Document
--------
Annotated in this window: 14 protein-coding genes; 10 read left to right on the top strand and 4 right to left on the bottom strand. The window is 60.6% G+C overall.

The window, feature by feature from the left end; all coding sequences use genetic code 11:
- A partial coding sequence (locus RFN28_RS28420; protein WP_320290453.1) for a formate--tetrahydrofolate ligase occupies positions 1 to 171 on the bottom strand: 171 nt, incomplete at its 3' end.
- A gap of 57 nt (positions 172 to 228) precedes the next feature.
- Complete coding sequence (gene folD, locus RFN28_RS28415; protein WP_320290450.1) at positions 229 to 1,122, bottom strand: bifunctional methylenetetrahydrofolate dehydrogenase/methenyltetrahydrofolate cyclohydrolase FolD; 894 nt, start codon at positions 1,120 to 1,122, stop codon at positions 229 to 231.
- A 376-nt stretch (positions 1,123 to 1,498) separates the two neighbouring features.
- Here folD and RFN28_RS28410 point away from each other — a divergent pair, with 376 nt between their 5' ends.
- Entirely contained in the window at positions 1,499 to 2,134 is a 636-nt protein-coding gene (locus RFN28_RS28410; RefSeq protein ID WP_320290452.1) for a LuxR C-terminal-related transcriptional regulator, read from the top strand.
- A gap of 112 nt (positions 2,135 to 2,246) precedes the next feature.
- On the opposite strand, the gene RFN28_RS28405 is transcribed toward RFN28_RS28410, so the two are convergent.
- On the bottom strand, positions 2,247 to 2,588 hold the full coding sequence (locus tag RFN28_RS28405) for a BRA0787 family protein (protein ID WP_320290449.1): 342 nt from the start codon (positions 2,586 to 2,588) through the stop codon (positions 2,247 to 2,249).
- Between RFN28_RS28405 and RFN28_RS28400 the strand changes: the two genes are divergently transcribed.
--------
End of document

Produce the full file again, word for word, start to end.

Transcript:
Annotated in this window: 14 protein-coding genes; 10 read left to right on the top strand and 4 right to left on the bottom strand. The window is 60.6% G+C overall.

The window, feature by feature from the left end; all coding sequences use genetic code 11:
- A partial coding sequence (locus RFN28_RS28420; protein WP_320290453.1) for a formate--tetrahydrofolate ligase occupies positions 1 to 171 on the bottom strand: 171 nt, incomplete at its 3' end.
- A gap of 57 nt (positions 172 to 228) precedes the next feature.
- Complete coding sequence (gene folD, locus RFN28_RS28415; protein WP_320290450.1) at positions 229 to 1,122, bottom strand: bifunctional methylenetetrahydrofolate dehydrogenase/methenyltetrahydrofolate cyclohydrolase FolD; 894 nt, start codon at positions 1,120 to 1,122, stop codon at positions 229 to 231.
- A 376-nt stretch (positions 1,123 to 1,498) separates the two neighbouring features.
- Here folD and RFN28_RS28410 point away from each other — a divergent pair, with 376 nt between their 5' ends.
- Entirely contained in the window at positions 1,499 to 2,134 is a 636-nt protein-coding gene (locus RFN28_RS28410; RefSeq protein ID WP_320290452.1) for a LuxR C-terminal-related transcriptional regulator, read from the top strand.
- A gap of 112 nt (positions 2,135 to 2,246) precedes the next feature.
- On the opposite strand, the gene RFN28_RS28405 is transcribed toward RFN28_RS28410, so the two are convergent.
- On the bottom strand, positions 2,247 to 2,588 hold the full coding sequence (locus tag RFN28_RS28405) for a BRA0787 family protein (protein ID WP_320290449.1): 342 nt from the start codon (positions 2,586 to 2,588) through the stop codon (positions 2,247 to 2,249).
- Between RFN28_RS28405 and RFN28_RS28400 the strand changes: the two genes are divergently transcribed.